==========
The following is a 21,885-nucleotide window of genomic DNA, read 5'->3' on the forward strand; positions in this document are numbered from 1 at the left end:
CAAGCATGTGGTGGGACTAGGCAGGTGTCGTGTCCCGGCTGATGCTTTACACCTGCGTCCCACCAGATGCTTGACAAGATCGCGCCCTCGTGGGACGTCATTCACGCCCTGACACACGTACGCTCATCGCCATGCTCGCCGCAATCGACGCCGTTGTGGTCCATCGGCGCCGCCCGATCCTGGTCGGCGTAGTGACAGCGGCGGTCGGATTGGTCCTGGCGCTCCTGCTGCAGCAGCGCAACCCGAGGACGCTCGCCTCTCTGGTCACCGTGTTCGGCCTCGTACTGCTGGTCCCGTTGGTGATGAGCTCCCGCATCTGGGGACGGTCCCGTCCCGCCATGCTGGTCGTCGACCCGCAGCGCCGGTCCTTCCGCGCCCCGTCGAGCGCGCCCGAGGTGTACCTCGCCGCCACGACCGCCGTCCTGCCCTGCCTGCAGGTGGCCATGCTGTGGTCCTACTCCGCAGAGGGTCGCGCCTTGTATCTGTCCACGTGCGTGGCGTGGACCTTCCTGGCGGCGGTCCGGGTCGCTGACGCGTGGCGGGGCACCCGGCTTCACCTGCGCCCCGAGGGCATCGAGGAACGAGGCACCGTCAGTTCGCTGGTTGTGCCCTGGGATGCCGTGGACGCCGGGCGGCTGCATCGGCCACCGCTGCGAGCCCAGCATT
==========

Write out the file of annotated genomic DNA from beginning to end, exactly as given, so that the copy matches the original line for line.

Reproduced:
The following is a 21,885-nucleotide window of genomic DNA, read 5'->3' on the forward strand; positions in this document are numbered from 1 at the left end:
CAAGCATGTGGTGGGACTAGGCAGGTGTCGTGTCCCGGCTGATGCTTTACACCTGCGTCCCACCAGATGCTTGACAAGATCGCGCCCTCGTGGGACGTCATTCACGCCCTGACACACGTACGCTCATCGCCATGCTCGCCGCAATCGACGCCGTTGTGGTCCATCGGCGCCGCCCGATCCTGGTCGGCGTAGTGACAGCGGCGGTCGGATTGGTCCTGGCGCTCCTGCTGCAGCAGCGCAACCCGAGGACGCTCGCCTCTCTGGTCACCGTGTTCGGCCTCGTACTGCTGGTCCCGTTGGTGATGAGCTCCCGCATCTGGGGACGGTCCCGTCCCGCCATGCTGGTCGTCGACCCGCAGCGCCGGTCCTTCCGCGCCCCGTCGAGCGCGCCCGAGGTGTACCTCGCCGCCACGACCGCCGTCCTGCCCTGCCTGCAGGTGGCCATGCTGTGGTCCTACTCCGCAGAGGGTCGCGCCTTGTATCTGTCCACGTGCGTGGCGTGGACCTTCCTGGCGGCGGTCCGGGTCGCTGACGCGTGGCGGGGCACCCGGCTTCACCTGCGCCCCGAGGGCATCGAGGAACGAGGCACCGTCAGTTCGCTGGTTGTGCCCTGGGATGCCGTGGACGCCGGGCGGCTGCATCGGCCACCGCTGCGAGCCCAGCATT